Moe’s expands showroom for October High Point Market

Full line wholesaler and retailer Moe’s Home Collection will be in a new showroom for October’s High Point Market.

This move comes on the heels of the opening of its American flagship location in Seattle, ongoing success with its Digital Market webinars and virtual showroom, and the launching of its new, fully transactional B2B website.

“Being a lifestyle brand & product-focused company, we are always excited to bring hundreds of new products & our collections to High Point,” said Moe Samieian Jr., president of wholesale. “Now, we are even more excited with our move into a larger showroom that allows even more opportunity to stage the products.”

Around 50% larger than its previous showroom with more than 15,000 square feet, Moe’s new space is situated right by the escalators at IHFC C302. Fall’s High Point Market will be the company’s third home furnishings show in 2020, having also attended Las Vegas in January and August.

“Not only are we excited that the growth of our company required us to get a bigger space to showcase our products properly, but this new, larger showroom hosts a premium location for us to display to a wider audience,” said Seth King, vice president

How to Store Fresh Herbs

Fresh herbs add depth to recipes when added in the beginning and brightness at the end. They add color to otherwise drab-looking pasta, and can be used as a sauce for everything from grains to meat and veggies – pesto or chimichurri, anyone? As beautiful as herbs are, they don’t last long, but here’s how you can store them and use every last leaf.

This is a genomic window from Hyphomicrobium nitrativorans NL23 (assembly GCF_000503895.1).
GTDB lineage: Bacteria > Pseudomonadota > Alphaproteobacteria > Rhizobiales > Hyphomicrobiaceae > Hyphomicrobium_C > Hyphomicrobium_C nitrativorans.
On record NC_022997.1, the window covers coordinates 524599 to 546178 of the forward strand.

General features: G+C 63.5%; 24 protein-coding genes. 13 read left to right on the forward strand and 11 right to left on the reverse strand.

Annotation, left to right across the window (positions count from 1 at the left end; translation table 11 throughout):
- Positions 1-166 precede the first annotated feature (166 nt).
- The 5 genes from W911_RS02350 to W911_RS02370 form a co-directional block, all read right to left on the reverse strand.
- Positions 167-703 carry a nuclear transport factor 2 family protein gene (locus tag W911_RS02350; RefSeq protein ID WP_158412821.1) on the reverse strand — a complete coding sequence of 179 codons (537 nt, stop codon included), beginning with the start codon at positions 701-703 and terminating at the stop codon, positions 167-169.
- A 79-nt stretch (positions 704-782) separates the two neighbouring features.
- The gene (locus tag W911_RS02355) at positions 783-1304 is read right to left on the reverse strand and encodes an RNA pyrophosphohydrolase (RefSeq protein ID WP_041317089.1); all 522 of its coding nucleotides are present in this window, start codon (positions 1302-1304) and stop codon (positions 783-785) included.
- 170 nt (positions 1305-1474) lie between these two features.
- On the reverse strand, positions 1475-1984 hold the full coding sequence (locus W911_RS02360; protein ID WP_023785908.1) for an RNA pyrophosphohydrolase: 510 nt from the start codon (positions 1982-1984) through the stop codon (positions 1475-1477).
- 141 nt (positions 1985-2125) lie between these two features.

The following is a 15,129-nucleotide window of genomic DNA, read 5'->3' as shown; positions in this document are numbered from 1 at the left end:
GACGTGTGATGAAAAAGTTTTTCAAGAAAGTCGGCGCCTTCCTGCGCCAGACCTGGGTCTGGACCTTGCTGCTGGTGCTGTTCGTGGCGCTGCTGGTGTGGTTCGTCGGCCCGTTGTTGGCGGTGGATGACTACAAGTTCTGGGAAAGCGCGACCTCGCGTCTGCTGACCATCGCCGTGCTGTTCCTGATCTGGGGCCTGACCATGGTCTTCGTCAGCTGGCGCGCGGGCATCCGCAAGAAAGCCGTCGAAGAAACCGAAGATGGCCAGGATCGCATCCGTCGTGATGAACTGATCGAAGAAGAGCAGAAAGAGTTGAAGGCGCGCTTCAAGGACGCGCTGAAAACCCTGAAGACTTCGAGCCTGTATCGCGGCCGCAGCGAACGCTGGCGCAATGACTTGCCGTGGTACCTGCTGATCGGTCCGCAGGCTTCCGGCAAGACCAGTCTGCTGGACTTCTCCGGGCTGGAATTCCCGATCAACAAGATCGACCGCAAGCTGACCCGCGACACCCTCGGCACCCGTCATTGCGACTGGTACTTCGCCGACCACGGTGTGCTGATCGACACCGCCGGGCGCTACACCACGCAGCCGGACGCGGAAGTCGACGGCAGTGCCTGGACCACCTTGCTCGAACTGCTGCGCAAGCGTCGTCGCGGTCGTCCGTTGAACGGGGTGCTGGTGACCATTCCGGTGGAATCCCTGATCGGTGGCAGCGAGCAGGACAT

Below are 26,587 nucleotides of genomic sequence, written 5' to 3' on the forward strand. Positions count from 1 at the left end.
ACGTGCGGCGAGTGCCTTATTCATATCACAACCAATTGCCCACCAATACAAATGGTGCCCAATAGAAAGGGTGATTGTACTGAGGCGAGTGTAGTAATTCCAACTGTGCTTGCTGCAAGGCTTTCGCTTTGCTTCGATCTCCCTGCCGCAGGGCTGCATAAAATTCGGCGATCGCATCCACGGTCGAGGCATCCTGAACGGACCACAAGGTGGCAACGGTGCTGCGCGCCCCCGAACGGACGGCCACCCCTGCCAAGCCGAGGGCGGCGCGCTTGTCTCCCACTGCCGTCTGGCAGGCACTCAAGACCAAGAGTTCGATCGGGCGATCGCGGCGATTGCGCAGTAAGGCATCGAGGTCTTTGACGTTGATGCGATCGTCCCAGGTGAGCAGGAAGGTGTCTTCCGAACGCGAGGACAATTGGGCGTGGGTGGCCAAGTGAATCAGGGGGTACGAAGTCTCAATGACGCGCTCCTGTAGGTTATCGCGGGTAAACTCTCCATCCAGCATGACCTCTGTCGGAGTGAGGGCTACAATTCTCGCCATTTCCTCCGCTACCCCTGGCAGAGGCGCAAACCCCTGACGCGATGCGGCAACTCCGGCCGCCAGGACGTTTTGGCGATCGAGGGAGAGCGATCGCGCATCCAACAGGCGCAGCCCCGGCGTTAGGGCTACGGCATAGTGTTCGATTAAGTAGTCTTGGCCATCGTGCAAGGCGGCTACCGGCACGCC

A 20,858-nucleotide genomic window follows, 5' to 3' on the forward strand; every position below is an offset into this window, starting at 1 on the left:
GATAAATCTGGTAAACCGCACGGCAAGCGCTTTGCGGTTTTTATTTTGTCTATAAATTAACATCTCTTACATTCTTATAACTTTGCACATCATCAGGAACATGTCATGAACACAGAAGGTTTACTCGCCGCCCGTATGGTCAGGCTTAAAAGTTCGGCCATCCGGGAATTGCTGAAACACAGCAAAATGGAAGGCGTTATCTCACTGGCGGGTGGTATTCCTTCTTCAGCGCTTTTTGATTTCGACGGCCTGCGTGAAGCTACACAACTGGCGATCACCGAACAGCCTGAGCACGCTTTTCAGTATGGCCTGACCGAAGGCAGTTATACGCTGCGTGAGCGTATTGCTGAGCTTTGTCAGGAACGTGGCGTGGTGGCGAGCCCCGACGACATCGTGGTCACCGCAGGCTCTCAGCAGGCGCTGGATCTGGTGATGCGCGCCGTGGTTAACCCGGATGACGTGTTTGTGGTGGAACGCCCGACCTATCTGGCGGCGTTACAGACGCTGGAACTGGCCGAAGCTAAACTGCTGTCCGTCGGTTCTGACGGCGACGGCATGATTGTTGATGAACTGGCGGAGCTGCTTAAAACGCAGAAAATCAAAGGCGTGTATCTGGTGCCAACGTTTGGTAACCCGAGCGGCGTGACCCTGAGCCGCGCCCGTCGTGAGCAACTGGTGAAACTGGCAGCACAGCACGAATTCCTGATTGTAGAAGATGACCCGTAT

What’s the difference between tender and hardy herbs?

  • Tender herbs include leafy varieties with soft stems, like basil, parsley, cilantro, and dill. (Mint can be classified as a tender herb, too, but we’ve found that it can be stored well like a hardy herb, too!).
  • Hardy herbs include types with woodier stems, like rosemary, thyme, and oregano. They’re also the ones that require less water to grow. Think: Rosemary growing in the clay-like soil of the Mediterranean and oregano growing on the sandy mountains of Greece.

    Where should you store herbs — on the counter or in the fridge?

    • Tender herbs benefit from being treated like live flowers and stored in water at room temperature – the fridge’s temperature and air can bruise bare, delicate leaves (two exceptions: Parsley and cilantro can stand